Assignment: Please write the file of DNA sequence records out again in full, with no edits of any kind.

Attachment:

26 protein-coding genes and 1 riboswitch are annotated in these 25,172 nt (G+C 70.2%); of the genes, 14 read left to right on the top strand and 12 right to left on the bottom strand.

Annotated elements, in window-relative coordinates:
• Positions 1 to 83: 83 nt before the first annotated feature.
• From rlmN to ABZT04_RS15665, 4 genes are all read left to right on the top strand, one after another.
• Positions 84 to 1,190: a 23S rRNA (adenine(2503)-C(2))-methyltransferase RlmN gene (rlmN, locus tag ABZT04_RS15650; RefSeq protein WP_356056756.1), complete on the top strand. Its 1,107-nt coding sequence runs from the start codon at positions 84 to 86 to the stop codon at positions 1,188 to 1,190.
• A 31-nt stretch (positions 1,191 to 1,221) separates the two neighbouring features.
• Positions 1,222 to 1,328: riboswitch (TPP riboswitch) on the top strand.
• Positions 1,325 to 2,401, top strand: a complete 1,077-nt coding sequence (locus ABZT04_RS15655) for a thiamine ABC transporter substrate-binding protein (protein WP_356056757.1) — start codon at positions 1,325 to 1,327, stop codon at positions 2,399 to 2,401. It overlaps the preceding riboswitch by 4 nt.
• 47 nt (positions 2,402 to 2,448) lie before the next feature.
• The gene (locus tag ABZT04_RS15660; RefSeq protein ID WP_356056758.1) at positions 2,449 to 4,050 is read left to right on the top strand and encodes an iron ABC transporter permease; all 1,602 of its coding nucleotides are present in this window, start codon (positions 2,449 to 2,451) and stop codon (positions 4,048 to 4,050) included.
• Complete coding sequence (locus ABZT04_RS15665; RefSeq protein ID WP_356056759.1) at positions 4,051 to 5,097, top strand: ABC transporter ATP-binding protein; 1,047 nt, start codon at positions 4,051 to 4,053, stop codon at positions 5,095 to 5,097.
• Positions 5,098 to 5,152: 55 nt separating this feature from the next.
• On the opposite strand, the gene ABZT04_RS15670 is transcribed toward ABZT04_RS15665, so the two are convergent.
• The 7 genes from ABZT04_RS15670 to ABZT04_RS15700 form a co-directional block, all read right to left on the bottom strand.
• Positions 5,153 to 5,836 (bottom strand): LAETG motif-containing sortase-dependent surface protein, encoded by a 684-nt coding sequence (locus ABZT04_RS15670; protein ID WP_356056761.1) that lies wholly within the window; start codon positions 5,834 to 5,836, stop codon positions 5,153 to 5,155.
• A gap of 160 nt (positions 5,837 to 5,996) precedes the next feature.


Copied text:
26 protein-coding genes and 1 riboswitch are annotated in these 25,172 nt (G+C 70.2%); of the genes, 14 read left to right on the top strand and 12 right to left on the bottom strand.

Annotated elements, in window-relative coordinates:
• Positions 1 to 83: 83 nt before the first annotated feature.
• From rlmN to ABZT04_RS15665, 4 genes are all read left to right on the top strand, one after another.
• Positions 84 to 1,190: a 23S rRNA (adenine(2503)-C(2))-methyltransferase RlmN gene (rlmN, locus tag ABZT04_RS15650; RefSeq protein WP_356056756.1), complete on the top strand. Its 1,107-nt coding sequence runs from the start codon at positions 84 to 86 to the stop codon at positions 1,188 to 1,190.
• A 31-nt stretch (positions 1,191 to 1,221) separates the two neighbouring features.
• Positions 1,222 to 1,328: riboswitch (TPP riboswitch) on the top strand.
• Positions 1,325 to 2,401, top strand: a complete 1,077-nt coding sequence (locus ABZT04_RS15655) for a thiamine ABC transporter substrate-binding protein (protein WP_356056757.1) — start codon at positions 1,325 to 1,327, stop codon at positions 2,399 to 2,401. It overlaps the preceding riboswitch by 4 nt.
• 47 nt (positions 2,402 to 2,448) lie before the next feature.
• The gene (locus tag ABZT04_RS15660; RefSeq protein ID WP_356056758.1) at positions 2,449 to 4,050 is read left to right on the top strand and encodes an iron ABC transporter permease; all 1,602 of its coding nucleotides are present in this window, start codon (positions 2,449 to 2,451) and stop codon (positions 4,048 to 4,050) included.
• Complete coding sequence (locus ABZT04_RS15665; RefSeq protein ID WP_356056759.1) at positions 4,051 to 5,097, top strand: ABC transporter ATP-binding protein; 1,047 nt, start codon at positions 4,051 to 4,053, stop codon at positions 5,095 to 5,097.
• Positions 5,098 to 5,152: 55 nt separating this feature from the next.
• On the opposite strand, the gene ABZT04_RS15670 is transcribed toward ABZT04_RS15665, so the two are convergent.
• The 7 genes from ABZT04_RS15670 to ABZT04_RS15700 form a co-directional block, all read right to left on the bottom strand.
• Positions 5,153 to 5,836 (bottom strand): LAETG motif-containing sortase-dependent surface protein, encoded by a 684-nt coding sequence (locus ABZT04_RS15670; protein ID WP_356056761.1) that lies wholly within the window; start codon positions 5,834 to 5,836, stop codon positions 5,153 to 5,155.
• A gap of 160 nt (positions 5,837 to 5,996) precedes the next feature.